I write this post with a very heavy heart.
Late yesterday evening, we said goodbye to Brian, my father-in-law, who've I've known since 1989, when I first met my wife, Allison.
He died at home, having, thankfully, been able to leave hospital after a fall at home, some two and a bit weeks ago. He and the family were determined, especially in light of the Covid19 restrictions, to get him home because they knew, as did he, that he didn't have long to live and hospital would be the last place he'd want to die.
I want to say a massive thank you to the huge team of people — carers, nurses and doctors — who made his last few days and hours so peaceful. They were all fantastic.
Brian was an amazing man. Larger than life in so many ways.
He was born in Totnes, Devon in January 1936 and never moved away. He trained as a carpenter but almost as soon as he'd finished his apprenticeship, he started his own business and never looked back. He was a very canny businessman; and where others saw just a field or old house or rundown funeral business, he saw potential. Bags of it. I could say the same about his children. He managed, don't ask me how, to privately educate all four of them — three girls and one boy — and was, or so he told me, often chided by his friends for wasting his money on something that they (more than likely) thought would be of no use to his children. Not to Brian and his late wife, Anneta. He knew that they would all benefit and even though only his eldest son went spent all his time in the independent system, nevertheless his support for their education was designed to make sure that they all had the best start in life that he (and Anneta) could give them. His son subsequently went into the building and funeral business and his other three girls trained and qualified as an architectural technician, a solicitor and a nurse (Allison).
Brian was a rock. Yes, he could be a little chaotic in the way he went about things, but it didn't matter how difficult things got with the business, his family or anything else that came hurtling in his direction, he always knew what to do. Ultimately though everything he did was for the benefit of his family.
To say he loved life is an understatement. Golf, entertaining people, good food and wine and generally being the centre of attention was where he really came alive. Sure he enjoyed business but I don't think it was ever more than a means to an end.
When I first met him, I'd lost my business; I was about 21 or 22. He didn't judge me — ever — and gave me sound advice that helped me navigate some choppy waters. I know he thought me a tad reckless in proposing to his daughter after three weeks of meeting her but we waited long enough to get married that I think he forgave me. Not having had a close family or, frankly, parents who were much interested in me, it came as a bit of shock to find that he and his family accepted me for who I was and when I did, in 1992, make the decision to go back to University, he and Anneta offered us part of their house for well over a year so that I could attend without the financial burden of us renting and subsequently they helped us with our first property. Those days, as well many others to follow, will always be very special to me because I got to know more about Brian's gifts and bore witness to his countless acts of selfless love and devotion to his family.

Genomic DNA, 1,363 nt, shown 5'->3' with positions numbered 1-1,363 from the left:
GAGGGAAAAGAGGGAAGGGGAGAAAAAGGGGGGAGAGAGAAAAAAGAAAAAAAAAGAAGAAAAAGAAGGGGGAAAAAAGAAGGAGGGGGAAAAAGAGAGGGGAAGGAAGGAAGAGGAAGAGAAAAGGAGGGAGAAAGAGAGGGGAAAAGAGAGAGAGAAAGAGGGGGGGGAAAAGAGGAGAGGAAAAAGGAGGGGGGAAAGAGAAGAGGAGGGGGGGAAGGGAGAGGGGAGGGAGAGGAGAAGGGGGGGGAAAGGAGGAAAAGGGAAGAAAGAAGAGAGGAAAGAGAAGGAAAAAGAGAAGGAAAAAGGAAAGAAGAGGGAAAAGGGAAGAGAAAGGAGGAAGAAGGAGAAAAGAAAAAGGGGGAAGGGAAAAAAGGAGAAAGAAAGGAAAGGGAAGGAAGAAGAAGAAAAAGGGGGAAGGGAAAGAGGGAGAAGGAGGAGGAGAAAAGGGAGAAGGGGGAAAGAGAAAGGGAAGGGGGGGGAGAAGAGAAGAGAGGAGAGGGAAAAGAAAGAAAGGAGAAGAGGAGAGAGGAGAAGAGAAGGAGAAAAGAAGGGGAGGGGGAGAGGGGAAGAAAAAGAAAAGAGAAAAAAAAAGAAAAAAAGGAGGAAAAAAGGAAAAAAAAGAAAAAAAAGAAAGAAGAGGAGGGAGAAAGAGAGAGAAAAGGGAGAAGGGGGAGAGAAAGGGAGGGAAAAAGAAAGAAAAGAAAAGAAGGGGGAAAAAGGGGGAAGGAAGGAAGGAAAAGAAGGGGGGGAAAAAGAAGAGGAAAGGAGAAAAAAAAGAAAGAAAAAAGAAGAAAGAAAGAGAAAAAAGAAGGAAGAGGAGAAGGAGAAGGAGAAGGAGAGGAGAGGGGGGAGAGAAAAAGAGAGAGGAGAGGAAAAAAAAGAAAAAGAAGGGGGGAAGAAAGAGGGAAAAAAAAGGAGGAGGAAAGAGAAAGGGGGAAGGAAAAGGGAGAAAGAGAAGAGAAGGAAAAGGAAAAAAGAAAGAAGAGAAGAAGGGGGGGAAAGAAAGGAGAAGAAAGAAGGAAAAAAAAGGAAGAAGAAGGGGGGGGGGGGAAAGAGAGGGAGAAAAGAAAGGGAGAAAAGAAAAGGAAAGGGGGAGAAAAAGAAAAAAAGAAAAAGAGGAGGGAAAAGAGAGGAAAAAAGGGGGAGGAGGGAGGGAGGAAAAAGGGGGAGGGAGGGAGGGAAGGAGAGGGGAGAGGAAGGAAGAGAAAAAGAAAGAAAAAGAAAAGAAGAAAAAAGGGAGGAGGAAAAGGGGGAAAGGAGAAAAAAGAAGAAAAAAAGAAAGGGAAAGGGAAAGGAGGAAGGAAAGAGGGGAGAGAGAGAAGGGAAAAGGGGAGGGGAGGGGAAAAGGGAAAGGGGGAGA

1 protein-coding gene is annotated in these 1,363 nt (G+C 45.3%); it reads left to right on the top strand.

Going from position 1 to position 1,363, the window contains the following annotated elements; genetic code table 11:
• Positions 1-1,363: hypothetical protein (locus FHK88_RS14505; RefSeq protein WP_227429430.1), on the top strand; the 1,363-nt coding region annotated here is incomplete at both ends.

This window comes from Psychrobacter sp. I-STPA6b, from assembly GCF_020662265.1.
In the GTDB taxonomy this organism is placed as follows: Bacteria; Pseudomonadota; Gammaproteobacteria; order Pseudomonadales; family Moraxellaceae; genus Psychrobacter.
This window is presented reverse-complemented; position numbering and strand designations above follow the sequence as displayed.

Sadly, when Anneta died, Brian's world fell apart. He did remarry soon after, but I always felt that his spark was dimmed and diminished that day.
Brian's health and mobility has been compromised over the years by dint of too many operations. Mostly, these have a come about as a result of his early days of playing rugby and working as a builder. Neither forgiving of the body. Having been diagnosed over a decade ago with heart failure, he never once complained, moaned or looked for sympathy. If anything, he was frustrated that he couldn't do the things he loved most — golf and gardening. But he made the best use of his energy and mobility right up until the end.
As well as his children, he had nine grandchildren. He loved them just like he loved his children, if not more so. The feelings were entirely mutual. He played with them — not rough and tumble but in the best way he could. He also took them out to various places. Fish and chips or tiddlers and chips were always on the menu. But most of all, he was always interested in them — deeply. He was present and listened and that's a rare gift. I know they'll all be deeply upset by his passing, including my own children who I had wake up last evening to give them the very sad news. They were distraught.
One last thing. Brian loved Christmas and would always dress up as Father Christmas in an ill-fitting and comedic outfit and make a big thing of giving out silly presents (e.g. he gave me a set of steak knives when he knew I was a vegan!) and taking great delight in watching everyone unwrap his little offering. I very much hope that that tradition doesn't stop. I'll certainly carry it on, even though I may have to put on a bit of weight — haha.
I'll miss you Brian, BTP, Captain Chaos.
You were an amazing man and someone who showed me how to love and be loved.
May you rest in peace.
Your memory will live on forever and I'll make sure I carry on your legacy of being one of the awkward pack in the best possible tradition.
All our love
Alli, Ju, Evie, Hetty and Floz